Wednesday, November 11, 2009

Dennis Hopper & the New Hollywood

Yeah, I've been absent from the blogosphere longer than intended. I'm still having problems getting my PC set-up and life also intrudes on occasions. Health-wise, I'm getting back on track. I commuted by bicycle twice this week, more than I have since July, and both days were in mid-30s weather, which I've never done before. I'm feeling pretty good about that.

Another thing I'm feeling pretty good about is attending a preview of ACMI's latest exhibition, Dennis Hopper and the New Hollywood. Hopper is a person I've always found intriguing. From his early ground-breaking film, Easy Rider (which I saw on the big screen as a teenager) to his memorable performance as Frank Booth, the ultimate psychopath in David Lynch's Blue Velvet, Hopper has always stood out.

In the last year, ACMI has screened a couple of films that I made a point of seeing because of Hopper's involvement: Mad Dog Morgan and Night Tide, and I thoroughly enjoyed both (and they both feature in ACMI's exhibition).

What I never realised is how voluminous and varied Hopper's career has been. Not only has he acted, directed and written for the screen but, for some five decades he's been photographing, creating art, sculpture, and collaborating with others. Selections of his work, curated by the French Cinémathèque's Matthieu Orleán are on show, along with pieces by other artists from Hopper's private collection.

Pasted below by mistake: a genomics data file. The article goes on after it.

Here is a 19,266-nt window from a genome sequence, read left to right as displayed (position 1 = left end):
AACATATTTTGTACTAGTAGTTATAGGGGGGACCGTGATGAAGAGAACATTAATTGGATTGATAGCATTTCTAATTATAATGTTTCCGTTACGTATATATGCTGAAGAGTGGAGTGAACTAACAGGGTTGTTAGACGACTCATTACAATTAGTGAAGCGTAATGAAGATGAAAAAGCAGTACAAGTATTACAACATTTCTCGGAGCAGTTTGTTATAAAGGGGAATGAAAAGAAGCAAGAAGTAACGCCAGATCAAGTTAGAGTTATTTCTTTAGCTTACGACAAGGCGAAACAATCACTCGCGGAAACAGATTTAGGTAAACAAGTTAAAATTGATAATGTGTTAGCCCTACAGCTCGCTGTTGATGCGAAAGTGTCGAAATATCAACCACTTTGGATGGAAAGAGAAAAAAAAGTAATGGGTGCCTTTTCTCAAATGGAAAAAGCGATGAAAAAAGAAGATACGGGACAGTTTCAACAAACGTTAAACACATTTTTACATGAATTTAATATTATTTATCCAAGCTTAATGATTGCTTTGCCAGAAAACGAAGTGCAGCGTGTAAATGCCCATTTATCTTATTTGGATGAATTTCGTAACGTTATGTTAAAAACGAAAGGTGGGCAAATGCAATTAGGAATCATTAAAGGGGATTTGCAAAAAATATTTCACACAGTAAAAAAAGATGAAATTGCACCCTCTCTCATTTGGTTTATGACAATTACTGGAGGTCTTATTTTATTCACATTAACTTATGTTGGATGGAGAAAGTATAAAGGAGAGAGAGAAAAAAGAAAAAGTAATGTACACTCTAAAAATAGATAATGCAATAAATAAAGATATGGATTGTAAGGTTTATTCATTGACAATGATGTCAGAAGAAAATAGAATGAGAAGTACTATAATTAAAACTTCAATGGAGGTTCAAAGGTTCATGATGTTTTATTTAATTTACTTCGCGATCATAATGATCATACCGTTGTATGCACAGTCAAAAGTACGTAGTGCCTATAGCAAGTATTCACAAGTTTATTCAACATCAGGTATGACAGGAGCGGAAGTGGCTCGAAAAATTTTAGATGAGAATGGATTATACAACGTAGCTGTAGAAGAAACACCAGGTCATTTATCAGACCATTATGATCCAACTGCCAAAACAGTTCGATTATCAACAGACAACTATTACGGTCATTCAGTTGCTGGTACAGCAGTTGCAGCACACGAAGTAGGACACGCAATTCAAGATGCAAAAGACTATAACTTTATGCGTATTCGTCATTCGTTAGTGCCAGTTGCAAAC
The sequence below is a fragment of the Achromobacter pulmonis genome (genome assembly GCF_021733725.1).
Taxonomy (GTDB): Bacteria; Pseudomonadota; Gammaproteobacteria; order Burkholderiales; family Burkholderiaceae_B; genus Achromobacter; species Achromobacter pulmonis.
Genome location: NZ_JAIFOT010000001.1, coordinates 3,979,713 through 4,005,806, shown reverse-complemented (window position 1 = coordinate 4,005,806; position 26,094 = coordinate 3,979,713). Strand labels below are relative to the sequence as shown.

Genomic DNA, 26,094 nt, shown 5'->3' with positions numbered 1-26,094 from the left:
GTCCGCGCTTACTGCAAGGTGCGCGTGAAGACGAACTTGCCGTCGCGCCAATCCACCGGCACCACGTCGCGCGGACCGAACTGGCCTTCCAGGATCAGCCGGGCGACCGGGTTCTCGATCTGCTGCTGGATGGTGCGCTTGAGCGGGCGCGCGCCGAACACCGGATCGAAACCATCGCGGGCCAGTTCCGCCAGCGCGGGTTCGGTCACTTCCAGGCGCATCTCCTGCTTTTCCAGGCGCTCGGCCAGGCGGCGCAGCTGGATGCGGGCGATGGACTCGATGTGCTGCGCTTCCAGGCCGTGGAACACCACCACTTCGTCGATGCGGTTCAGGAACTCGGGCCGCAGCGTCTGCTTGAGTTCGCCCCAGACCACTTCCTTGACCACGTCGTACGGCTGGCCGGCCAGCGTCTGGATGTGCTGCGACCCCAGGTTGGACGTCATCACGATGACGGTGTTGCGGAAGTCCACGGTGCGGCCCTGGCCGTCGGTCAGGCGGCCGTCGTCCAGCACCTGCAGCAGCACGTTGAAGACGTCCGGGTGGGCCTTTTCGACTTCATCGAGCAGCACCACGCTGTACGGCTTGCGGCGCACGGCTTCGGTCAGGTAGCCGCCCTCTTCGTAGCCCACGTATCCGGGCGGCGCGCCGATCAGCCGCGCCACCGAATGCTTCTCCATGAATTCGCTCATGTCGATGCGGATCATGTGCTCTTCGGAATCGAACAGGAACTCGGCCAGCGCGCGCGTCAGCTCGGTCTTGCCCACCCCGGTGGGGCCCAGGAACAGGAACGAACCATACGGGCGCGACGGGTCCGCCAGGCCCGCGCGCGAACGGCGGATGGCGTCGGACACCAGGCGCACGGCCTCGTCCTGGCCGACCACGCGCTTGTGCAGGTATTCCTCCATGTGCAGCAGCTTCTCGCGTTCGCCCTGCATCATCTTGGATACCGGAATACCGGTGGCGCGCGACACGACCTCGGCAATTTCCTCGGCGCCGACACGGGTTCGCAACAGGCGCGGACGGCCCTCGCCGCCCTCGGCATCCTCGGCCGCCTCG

I was surprised at the depth and breadth of Hopper's work. It's so varied in scale, style and media. There's a huge sculpture, an over-sized bomb-release. There's massive realist painting, smaller works, abstract, collage, photography of celebrities, friends and the seemingly mundane. There's information posted that puts Hopper's work in context with what was happening at the time, and in context to his life's work.

What stands out is that Hopper is an individualst, an outsider who has always carved his own path and seems not to be particularly motivated by fame or fortune, but rather by the creative process, surrounding himself with like-minded people, and collaborating with them.

The exhibition includes numerous clips and short films, and ACMI's screenings of Easy Rider and the Focus on Hopper's America should really enhance this exhibition. I highly recommend it.


Glenn said...

How wild is Mad Dog Morgan! It was funny hearing all the stories about it in Not Quite Hollywood too.

Alice said...

Mad Dog Morgan freaked me OUT! How's that for rape and bloodshed - not to mention Hopper was apparently off the hook drunk the entire shoot.

And although I'd studied scenes from Easy Rider, I only recently watched the film from woe to go. What a trip (bad pun intended!). I found it quite cheesy, but absolutely beautifully shot. There was a sunset shot that was straight out of Antonioni.

Oh to be in Melbourne :)